CBCP: Divorce bill 'anti-marriage and anti-family'

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Metro Manila (CNN Philippines, February 23) — Despite public support for legalizing divorce, the Catholic Church said doing so would harm institutions that the government should protect.

"The Church is all for the protection of rights especially of the aggrieved parties," said Fr. Jerome Secillano, Executive Secretary of the Catholic Bishops Conference of the Philippines, in a Thursday statement.

"While divorce may indeed vindicate the rights of women, as congressmen believed, it is unfortunately to the detriment of marriage and family as sacred institutions that should otherwise be protected by the State," he added. "Divorce is anti-marriage and anti-family!"

The statement came after the House of Representatives committee on population and family relations approved on Wednesday a measure that would allow divorce in the Philippines.

Read: House panel approves substitute bill on divorce

Under the bill, married couples may end their marriage for several reasons, including abuse, infidelity and irreconcilable differences.

The proposed measure also allows spouses separated for at least five years to file for absolute divorce.

At present, the Philippines and the Vatican are the only countries without divorce laws.

A 2015 Social Weather Stations survey found that three in five Filipinos favor legalizing divorce.

Providing options

But Taguig Rep. Pia Cayetano, one of the bill's authors, said the government is simply providing another legal option for spouses in bad marriages.

"Having a divorce (bill) in a country does not make people rush into it," she said on Wednesday. "Let's legalize it na para maayos na, para 'di magkaroon ng problems sa properties. Mas maayos ang relationship because it ended."

[Translation: Let's legalize it so that it's fixed, so that there won't be conflicts over properties. The relationship is better because it ended.]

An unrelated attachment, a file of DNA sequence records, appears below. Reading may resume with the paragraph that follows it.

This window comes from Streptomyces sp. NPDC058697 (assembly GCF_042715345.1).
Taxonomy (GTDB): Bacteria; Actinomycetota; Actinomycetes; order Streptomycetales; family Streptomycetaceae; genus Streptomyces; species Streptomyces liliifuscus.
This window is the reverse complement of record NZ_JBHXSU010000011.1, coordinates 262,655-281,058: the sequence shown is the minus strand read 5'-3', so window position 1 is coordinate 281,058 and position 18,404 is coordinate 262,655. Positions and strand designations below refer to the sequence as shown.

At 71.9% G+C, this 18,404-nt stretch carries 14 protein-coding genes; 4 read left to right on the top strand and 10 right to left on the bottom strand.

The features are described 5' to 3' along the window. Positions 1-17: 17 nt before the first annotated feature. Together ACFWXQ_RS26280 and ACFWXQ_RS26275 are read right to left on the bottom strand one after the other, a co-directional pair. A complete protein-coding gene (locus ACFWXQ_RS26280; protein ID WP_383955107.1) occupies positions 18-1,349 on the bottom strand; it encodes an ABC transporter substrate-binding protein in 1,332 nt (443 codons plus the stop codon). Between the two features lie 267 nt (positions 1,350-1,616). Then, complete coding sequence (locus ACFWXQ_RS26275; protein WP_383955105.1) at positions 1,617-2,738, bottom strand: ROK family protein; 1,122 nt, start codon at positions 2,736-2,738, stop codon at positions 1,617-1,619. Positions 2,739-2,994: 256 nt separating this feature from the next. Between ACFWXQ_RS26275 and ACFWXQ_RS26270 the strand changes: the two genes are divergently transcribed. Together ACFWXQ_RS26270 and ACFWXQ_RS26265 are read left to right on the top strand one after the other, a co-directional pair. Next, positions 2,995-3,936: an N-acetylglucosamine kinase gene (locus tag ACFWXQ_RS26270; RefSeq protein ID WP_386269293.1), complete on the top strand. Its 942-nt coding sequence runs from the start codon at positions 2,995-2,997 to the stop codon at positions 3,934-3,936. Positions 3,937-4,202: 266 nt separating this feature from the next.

The Family Code of the Philippines currently provides two ways for couples to separate.

First is legal separation — which allows spouses to split up, but not to remarry — and annullment, which allows spouses to remarry because the marriage is considered invalid from the start.

Cayetano, whose own marriage was annulled, said couples tend to stay in broken or abusive marriages because getting an annulment is a long and expensive process.

"For someone — and usually it's a woman — to obtain an annulment, she would have to prove that the person is psychologically incapacitated," she said. "On its own, beating up your wife or not being a responsible partner by coming home drunk everyday is not a ground to annul the marriage."

Cayetano added that rising from the trauma of a failed marriage should not be a living nightmare.

"Under the divorce decree, we recognize specific grounds that could exist before the marriage or during the marriage," she said. "It is simply providing closure for a marriage that is already dead."

Cayetano believes the House has a good chance of passing the divorce bill, but whether or not it will be passed in the Senate is a different story.

Divorce in Senate?

Sen. Win Gatchalian said on Thursday that divorce has not yet been discussed among senators, adding that passing a divorce bill needs a lot of considerations.

"I don't believe in what I call a drive-through divorce," he said. "I believe na isa sa mga grounds to allow separation, whether it's annulment or divorce, is kung merong abuso na ginagawa or merong pananakit or violence na nangyayari. What we need is a clear process for people to follow."

[Translation: I believe that one of the grounds to allow separation, whether it's annulment or divorce, is if there is abuse or violence that is happening.]

Meanwhile, Presidential Spokesperson Harry Roque said he would clarify President Rodrigo Duterte's stand on divorce.

Duterte said during the presidential campaign in March 2016 that he was against the move.

Read: LOOK: Presidential candidates' stand on divorce, death penalty, Marcos

"I will seek clarification within the day if his position on divorce — and that he is against divorce — still stands," Roque said in a Thursday Palace press briefing.

CNN Philippines Senior Correspondents Cecille Lardizabal and Ina Andolong and Digital Producer VJ Bacungan contributed to this report.